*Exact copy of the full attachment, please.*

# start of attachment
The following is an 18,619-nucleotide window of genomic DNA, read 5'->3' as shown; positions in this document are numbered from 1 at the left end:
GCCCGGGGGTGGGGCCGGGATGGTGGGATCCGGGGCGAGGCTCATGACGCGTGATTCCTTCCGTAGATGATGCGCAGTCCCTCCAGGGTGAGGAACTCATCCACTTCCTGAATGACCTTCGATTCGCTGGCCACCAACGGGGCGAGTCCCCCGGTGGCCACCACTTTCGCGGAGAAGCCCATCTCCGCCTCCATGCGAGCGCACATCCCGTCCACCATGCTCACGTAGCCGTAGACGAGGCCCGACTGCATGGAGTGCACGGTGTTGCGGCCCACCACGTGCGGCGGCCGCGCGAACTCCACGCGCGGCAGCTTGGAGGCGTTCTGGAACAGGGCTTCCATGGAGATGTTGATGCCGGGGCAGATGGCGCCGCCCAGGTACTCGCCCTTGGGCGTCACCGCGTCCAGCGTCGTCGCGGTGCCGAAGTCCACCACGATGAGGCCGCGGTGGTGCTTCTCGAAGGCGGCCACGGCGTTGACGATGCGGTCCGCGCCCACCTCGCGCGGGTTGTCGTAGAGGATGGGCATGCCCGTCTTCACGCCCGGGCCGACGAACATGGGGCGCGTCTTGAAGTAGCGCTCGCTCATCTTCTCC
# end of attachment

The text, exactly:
The following is an 18,619-nucleotide window of genomic DNA, read 5'->3' as shown; positions in this document are numbered from 1 at the left end:
GCCCGGGGGTGGGGCCGGGATGGTGGGATCCGGGGCGAGGCTCATGACGCGTGATTCCTTCCGTAGATGATGCGCAGTCCCTCCAGGGTGAGGAACTCATCCACTTCCTGAATGACCTTCGATTCGCTGGCCACCAACGGGGCGAGTCCCCCGGTGGCCACCACTTTCGCGGAGAAGCCCATCTCCGCCTCCATGCGAGCGCACATCCCGTCCACCATGCTCACGTAGCCGTAGACGAGGCCCGACTGCATGGAGTGCACGGTGTTGCGGCCCACCACGTGCGGCGGCCGCGCGAACTCCACGCGCGGCAGCTTGGAGGCGTTCTGGAACAGGGCTTCCATGGAGATGTTGATGCCGGGGCAGATGGCGCCGCCCAGGTACTCGCCCTTGGGCGTCACCGCGTCCAGCGTCGTCGCGGTGCCGAAGTCCACCACGATGAGGCCGCGGTGGTGCTTCTCGAAGGCGGCCACGGCGTTGACGATGCGGTCCGCGCCCACCTCGCGCGGGTTGTCGTAGAGGATGGGCATGCCCGTCTTCACGCCCGGGCCGACGAACATGGGGCGCGTCTTGAAGTAGCGCTCGCTCATCTTCTCC